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Riding its power run game, along with a stifling defense, Clayton Valley eyes state redemption   By CHACE BRYSON | Editor   It was...

Riding its power run game, along with a stifling defense, Clayton Valley eyes state redemption

  By CHACE BRYSON | Editor

  It was a textbook drive for the Clayton Valley Charter High football team.

  The Ugly Eagles used 14 plays to go 80 yards and used more than six minutes of the fourth quarter of their Oct. 2 showdown against visiting Monte Vista-Danville. They converted on two fourth downs, including the touchdown play — a 1-yard dive by Luis Ramos on 4th-and-goal. That score completed the Eagles comeback from a 17-7 first-half deficit.

  But it didn’t win the game.

  The game-winning plays happened in succession on Monte Vista’s ensuing drive. Mustangs quarterback Jake Haener had led his team to the Clayton Valley 37-yard line with a little more than three minutes to play. That’s when the barrage came. The Eagles posted three consecutive sacks by three different players. The plays resulted in minus-30 yards and effectively crushed Monte Vista’s spirit in the process.

  “We haven’t had that since I’ve been here,” fourth-year Clayton Valley coach Tim Murphy said the Monday following the 21-17 win. “We had a good defensive line last year, but they didn’t get the kind of consistent pressure (on the quarterback) that we’ve been able to get this year. … These kids being experienced and talented, we’re able to do a lot more with these guys. They want to get to the ball. They have that motor.”

  The three sacks came from defensive linemen Jeffery Williams, Bryce Brand and Heikoti Vaisima — all of whom are juniors.

  “We knew they were going to have to pass and we figured we’d have a better chance at getting to the quarterback,” Vaisima said of Monte Vista’s final possession. “We told our linebackers and defensive backs that if they just covered the routes, we’s be able to get to them.”

  This wasn’t the first time that the Eagles defense has shined in 2015. After a 27-26 loss at state-ranked Folsom in both teams’ season-opener, Clayton Valley has allowed just 30 points over four games. That includes back-to-back shutouts of Tracy and Cardinal Newman-Santa Rosa, the latter of which has scored 35 points or more in each of its other four games.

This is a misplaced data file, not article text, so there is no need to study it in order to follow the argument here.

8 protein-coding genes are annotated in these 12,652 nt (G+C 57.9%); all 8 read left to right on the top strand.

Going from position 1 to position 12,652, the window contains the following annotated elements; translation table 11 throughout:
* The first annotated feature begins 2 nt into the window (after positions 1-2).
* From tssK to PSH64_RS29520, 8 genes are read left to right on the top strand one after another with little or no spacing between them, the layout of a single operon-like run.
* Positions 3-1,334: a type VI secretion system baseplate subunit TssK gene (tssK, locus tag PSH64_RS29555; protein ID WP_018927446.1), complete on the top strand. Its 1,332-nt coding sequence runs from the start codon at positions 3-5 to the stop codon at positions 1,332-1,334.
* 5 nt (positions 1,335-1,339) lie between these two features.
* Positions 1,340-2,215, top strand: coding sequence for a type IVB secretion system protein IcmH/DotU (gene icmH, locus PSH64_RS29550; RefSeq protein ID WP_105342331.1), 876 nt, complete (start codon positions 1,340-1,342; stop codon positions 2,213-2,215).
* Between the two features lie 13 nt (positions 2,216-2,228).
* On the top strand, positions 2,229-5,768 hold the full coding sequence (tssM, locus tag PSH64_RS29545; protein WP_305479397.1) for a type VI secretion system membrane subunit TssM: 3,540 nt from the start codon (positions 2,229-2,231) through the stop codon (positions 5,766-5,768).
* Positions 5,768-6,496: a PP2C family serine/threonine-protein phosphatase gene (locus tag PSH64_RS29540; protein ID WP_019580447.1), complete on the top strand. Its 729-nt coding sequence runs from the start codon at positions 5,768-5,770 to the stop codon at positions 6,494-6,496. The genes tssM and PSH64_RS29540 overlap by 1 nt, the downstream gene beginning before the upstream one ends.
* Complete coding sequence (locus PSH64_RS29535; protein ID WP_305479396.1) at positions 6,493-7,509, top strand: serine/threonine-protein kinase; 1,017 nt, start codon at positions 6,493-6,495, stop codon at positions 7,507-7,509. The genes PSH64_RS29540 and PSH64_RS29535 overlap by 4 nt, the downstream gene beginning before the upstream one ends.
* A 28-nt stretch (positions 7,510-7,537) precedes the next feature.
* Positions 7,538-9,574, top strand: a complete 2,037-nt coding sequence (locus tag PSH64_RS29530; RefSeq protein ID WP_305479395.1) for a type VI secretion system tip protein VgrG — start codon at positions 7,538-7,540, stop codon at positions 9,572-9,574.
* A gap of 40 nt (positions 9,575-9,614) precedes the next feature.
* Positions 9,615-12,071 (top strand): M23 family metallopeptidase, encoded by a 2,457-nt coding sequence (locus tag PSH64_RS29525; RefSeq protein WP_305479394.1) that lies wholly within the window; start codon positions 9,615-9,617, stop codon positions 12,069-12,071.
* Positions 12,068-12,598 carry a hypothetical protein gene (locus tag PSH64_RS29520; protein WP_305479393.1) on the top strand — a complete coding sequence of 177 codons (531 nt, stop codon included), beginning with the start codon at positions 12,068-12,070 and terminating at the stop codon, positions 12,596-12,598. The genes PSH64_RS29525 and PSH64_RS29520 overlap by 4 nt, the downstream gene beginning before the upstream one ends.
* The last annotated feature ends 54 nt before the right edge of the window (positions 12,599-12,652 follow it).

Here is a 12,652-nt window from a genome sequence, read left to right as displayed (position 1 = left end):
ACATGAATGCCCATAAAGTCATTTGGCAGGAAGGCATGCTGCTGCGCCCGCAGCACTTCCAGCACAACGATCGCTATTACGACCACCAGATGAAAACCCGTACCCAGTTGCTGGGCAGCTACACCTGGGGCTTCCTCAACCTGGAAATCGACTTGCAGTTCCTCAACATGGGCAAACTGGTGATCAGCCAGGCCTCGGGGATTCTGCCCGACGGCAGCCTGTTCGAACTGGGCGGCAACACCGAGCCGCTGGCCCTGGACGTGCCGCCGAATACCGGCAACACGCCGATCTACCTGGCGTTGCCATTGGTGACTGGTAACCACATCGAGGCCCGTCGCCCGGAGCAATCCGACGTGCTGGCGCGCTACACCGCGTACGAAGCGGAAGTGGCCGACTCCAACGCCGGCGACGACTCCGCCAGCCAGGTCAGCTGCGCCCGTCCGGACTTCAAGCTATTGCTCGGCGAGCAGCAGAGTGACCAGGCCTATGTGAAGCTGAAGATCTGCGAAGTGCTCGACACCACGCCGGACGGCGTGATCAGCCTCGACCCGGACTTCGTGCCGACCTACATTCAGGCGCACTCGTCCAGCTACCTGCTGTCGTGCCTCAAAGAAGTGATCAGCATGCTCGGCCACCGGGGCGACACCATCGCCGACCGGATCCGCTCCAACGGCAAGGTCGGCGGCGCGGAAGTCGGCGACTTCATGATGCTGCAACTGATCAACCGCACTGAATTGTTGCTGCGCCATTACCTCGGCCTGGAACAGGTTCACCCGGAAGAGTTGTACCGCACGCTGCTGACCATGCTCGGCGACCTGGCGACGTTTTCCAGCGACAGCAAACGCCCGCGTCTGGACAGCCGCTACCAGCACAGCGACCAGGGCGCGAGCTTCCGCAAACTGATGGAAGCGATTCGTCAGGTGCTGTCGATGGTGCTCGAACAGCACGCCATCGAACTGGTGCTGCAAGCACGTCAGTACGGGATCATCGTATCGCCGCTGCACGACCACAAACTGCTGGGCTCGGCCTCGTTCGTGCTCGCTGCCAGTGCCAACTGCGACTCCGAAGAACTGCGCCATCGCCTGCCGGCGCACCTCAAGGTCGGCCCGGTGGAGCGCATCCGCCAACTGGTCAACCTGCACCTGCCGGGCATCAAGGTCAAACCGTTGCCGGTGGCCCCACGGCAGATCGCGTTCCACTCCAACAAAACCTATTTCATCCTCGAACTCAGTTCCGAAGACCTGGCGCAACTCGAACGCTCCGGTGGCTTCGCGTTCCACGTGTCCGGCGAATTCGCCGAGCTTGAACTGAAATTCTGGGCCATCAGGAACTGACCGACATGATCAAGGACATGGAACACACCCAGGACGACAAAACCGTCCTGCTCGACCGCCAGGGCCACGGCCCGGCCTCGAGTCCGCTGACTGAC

That the defense has performed this well despite losing nationally-recruited lineman Jalen McKenzie to a knee injury in the first quarter of the Folsom game, is even more impressive.

  “When he went down it was sort of a heartbreaker to everybody,” Murphy said. “But I think it kind of rallied our team up and made the kids realize what they have in front of them. Not only did it get everyone fired up, but it showed how much character our team has and how much it cared.”

  The defense has answered the bell, obviously, but so has an offense that graduated or lost nearly every starter from the 2014 team that fell just yards shy of winning the California Interscholastic Federation Division II State Bowl Championship. Star running back Miles Harrison (2,709 yards and 34 TDs) graduated along with the entire offensive line. Quarterback Nate Keisel (a school-record 21 touchdown passes in 2014) was slated to return before his family moved to Utah.

  Ramos, who was expected to play running back and linebacker for the Eagles, moved behind center and has done an exceptional job of running the run-dominated attack. After missing his junior season following a transfer from College Park-Pleasant Hill, Ray Jackson III has taken over as the team’s new bell cow at running back. He rushed for 199 yards in the win over Monte Vista and pushed his season total to 986 yards on 106 carries.

  Maybe the most important play of the go-ahead scoring drive against the Mustangs was the team’s lone pass play. Facing a 4th-and-3 near midfield, Ramos hit senior Robert Carson for an 8-yard gain.

  “You just know that you’ve got to make that play, otherwise they’re not going to call it again,” Carson said. “We work on it all the time in practice though. Even though we don’t run it all the time in the games, we know that we’re ready and capable of doing it when we need to.”

  And that was probably the biggest thing gained by Clayton Valley that early October evening. For the second time this season — and quite possibly the last time before the postseason begins in mid-November — the Ugly Eagles faced adversity in all phases of the game. Each unit made plays and proved it was capable of executing when it mattered.

  All of which should make the rest of Division II very nervous.

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